The architecture of IMGZ

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Every day at work, hundreds of customers ask us "can I get a large cappuccino?". Later, we go home and use the money to narrowly avoid starvation while working on IMGZ, the best image host, in true Silicon Valley spirit. We thought that some of the architectural challenges we faced while building the service would interest others, and decided to write about them to help our readers and change the world.

If you aren't familiar with IMGZ, it's an image host with a twist: You pay to host images, thus ensuring that we always have your best interests in mind and won't turn into a social network. In essence, we flip the traditional "startup giving away VC money to users" on its head, and take money from users. If that sounds good to you, you can sign up on our home page and we'll only be mildly surprised.

At IMGZ, we're passionate about two things: Serving images, and speaking about ourself in the plural so it doesn't look like it's the one-man sideproject it is, and we don't even really care about serving images that much. Today, though, we're going to talk about the former, and take a deep dive into the technical details of serving more than one million bytes of images per day while maintaining the elusive "nine fives" reliability guarantee we're loved for and usually uphold.

Architecture deep-dive

Our architecture is pretty simple, a fairly run-of-the-mill, scrappy-startup SaaS architecture which you've no doubt seen countless times before:

Architecture diagram

While designing the IMGZ storage and serving model, we wanted scalability and reliability to be our foremost concerns. After months of designs and grueling research, we ended up designing a Kafka-based georeplicated image processing pipeline over a multitenant, distributed, resilient microservices architecture, where metadata about each image is kept in a georeplicated MongoDB instance, and with images themselves stored in DynamoDB on AWS, ensuring scalability and low latency.

When we realized we didn't have investors to impress, we trashed that plan, as it sounded like too much work. We realize that architecture design nowadays is mostly aspirational, but at some point a startup needs to come to terms with the fact that it doesn't have ten million users right now, it probably won't have ten million users soon, and it'll likely never have ten users. Instead, we stored the images in a small Postgres database (yes, the actual image data itself), with a small Django app handling the business logic. Sexy.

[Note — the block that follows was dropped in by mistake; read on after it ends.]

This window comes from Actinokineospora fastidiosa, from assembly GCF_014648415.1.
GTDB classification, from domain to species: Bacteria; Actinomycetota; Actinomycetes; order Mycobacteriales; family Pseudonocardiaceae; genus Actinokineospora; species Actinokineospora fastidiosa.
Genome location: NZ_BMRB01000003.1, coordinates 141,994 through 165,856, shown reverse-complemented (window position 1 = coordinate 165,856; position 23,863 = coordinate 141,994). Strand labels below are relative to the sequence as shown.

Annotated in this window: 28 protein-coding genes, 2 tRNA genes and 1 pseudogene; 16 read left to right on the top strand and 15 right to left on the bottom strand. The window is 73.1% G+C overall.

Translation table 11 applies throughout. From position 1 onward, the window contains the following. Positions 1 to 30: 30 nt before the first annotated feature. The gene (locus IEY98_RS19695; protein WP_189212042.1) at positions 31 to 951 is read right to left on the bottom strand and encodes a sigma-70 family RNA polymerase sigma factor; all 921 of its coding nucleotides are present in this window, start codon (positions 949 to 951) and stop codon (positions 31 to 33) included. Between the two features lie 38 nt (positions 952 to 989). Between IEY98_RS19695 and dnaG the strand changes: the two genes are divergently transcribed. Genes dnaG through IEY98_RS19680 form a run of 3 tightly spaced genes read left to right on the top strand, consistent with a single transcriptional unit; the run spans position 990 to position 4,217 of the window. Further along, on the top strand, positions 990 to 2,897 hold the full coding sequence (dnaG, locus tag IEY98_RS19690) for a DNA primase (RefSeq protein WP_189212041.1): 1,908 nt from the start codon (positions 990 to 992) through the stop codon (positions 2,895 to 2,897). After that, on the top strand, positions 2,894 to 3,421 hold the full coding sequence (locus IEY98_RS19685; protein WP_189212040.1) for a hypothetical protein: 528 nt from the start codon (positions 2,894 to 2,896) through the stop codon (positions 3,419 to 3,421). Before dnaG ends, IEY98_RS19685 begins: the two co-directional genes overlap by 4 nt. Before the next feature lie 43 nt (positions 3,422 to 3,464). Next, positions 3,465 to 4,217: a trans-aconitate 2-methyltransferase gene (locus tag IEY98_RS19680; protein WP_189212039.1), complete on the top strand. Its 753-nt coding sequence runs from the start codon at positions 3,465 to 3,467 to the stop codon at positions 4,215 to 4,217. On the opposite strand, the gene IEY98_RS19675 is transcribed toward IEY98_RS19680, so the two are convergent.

When the user uploads an image, we process it, create thumbnails for displaying in various views of the website, and store it along with its metadata in the database, at least in theory. When a user requests the image, the request first goes through our CDN, which fetches the image from our server and then caches it forever, so each image is only served by us at most once. For our CDN (for serving, caching, georeplication, etc), we use CloudFlare's free tier, which is excellent. We ensure that we'll always remain in the free tier by providing a paid service nobody would actually ever pay for.

The hardware

This is the heart of IMGZ:


Images, just like the one above, are the heart of our service, but let's not digress. The hardware is a $5/mo Hetzner VM that serves ~10 other projects, so it's pretty beefy. As our favorite proverb goes, "you don't need lots of resources when all your content is static and you can get someone else to serve it for free".

We're pretty confident in our ability to scale our infrastructure in the event that more users join the service, as our VPS provider has a button we can press to make the server larger, solving all scalability problems once and for all.

Moral of the story

This article was a bit boring, wasn't it? That's by design: Your architecture doesn't have to be exciting to work, especially in the early stages of a company. Doing the easiest thing that works (taking care not to paint yoursellf into a corner) is often the best way to start, since you usually don't even know where you'll end up.

To summarize, our architecture follows the tried-and-true Silicon Valley approach: Build the simplest thing you can, by piggybacking off of everyone's free tier, while they hope you one day become successful and pay them exorbitant amounts of money in return. The strategy to outsmarting them is simple:

Just make sure you never succeed.